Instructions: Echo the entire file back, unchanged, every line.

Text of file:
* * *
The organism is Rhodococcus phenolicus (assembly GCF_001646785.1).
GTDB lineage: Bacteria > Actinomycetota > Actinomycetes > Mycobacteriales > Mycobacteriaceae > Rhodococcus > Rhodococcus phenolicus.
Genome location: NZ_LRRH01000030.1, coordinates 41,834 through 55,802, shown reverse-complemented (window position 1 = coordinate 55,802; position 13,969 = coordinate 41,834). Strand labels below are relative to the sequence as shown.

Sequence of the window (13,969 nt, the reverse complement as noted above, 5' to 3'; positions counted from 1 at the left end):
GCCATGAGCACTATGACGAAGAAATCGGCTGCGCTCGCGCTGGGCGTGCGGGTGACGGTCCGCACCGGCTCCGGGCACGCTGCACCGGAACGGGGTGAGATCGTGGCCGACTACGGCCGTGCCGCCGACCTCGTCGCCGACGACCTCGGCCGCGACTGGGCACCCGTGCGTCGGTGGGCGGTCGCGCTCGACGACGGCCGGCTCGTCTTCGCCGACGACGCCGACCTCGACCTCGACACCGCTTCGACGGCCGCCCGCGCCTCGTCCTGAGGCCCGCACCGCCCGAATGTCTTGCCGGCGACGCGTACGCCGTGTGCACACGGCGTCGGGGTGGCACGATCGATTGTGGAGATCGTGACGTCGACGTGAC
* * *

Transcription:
The organism is Rhodococcus phenolicus (assembly GCF_001646785.1).
GTDB lineage: Bacteria > Actinomycetota > Actinomycetes > Mycobacteriales > Mycobacteriaceae > Rhodococcus > Rhodococcus phenolicus.
Genome location: NZ_LRRH01000030.1, coordinates 41,834 through 55,802, shown reverse-complemented (window position 1 = coordinate 55,802; position 13,969 = coordinate 41,834). Strand labels below are relative to the sequence as shown.

Sequence of the window (13,969 nt, the reverse complement as noted above, 5' to 3'; positions counted from 1 at the left end):
GCCATGAGCACTATGACGAAGAAATCGGCTGCGCTCGCGCTGGGCGTGCGGGTGACGGTCCGCACCGGCTCCGGGCACGCTGCACCGGAACGGGGTGAGATCGTGGCCGACTACGGCCGTGCCGCCGACCTCGTCGCCGACGACCTCGGCCGCGACTGGGCACCCGTGCGTCGGTGGGCGGTCGCGCTCGACGACGGCCGGCTCGTCTTCGCCGACGACGCCGACCTCGACCTCGACACCGCTTCGACGGCCGCCCGCGCCTCGTCCTGAGGCCCGCACCGCCCGAATGTCTTGCCGGCGACGCGTACGCCGTGTGCACACGGCGTCGGGGTGGCACGATCGATTGTGGAGATCGTGACGTCGACGTGAC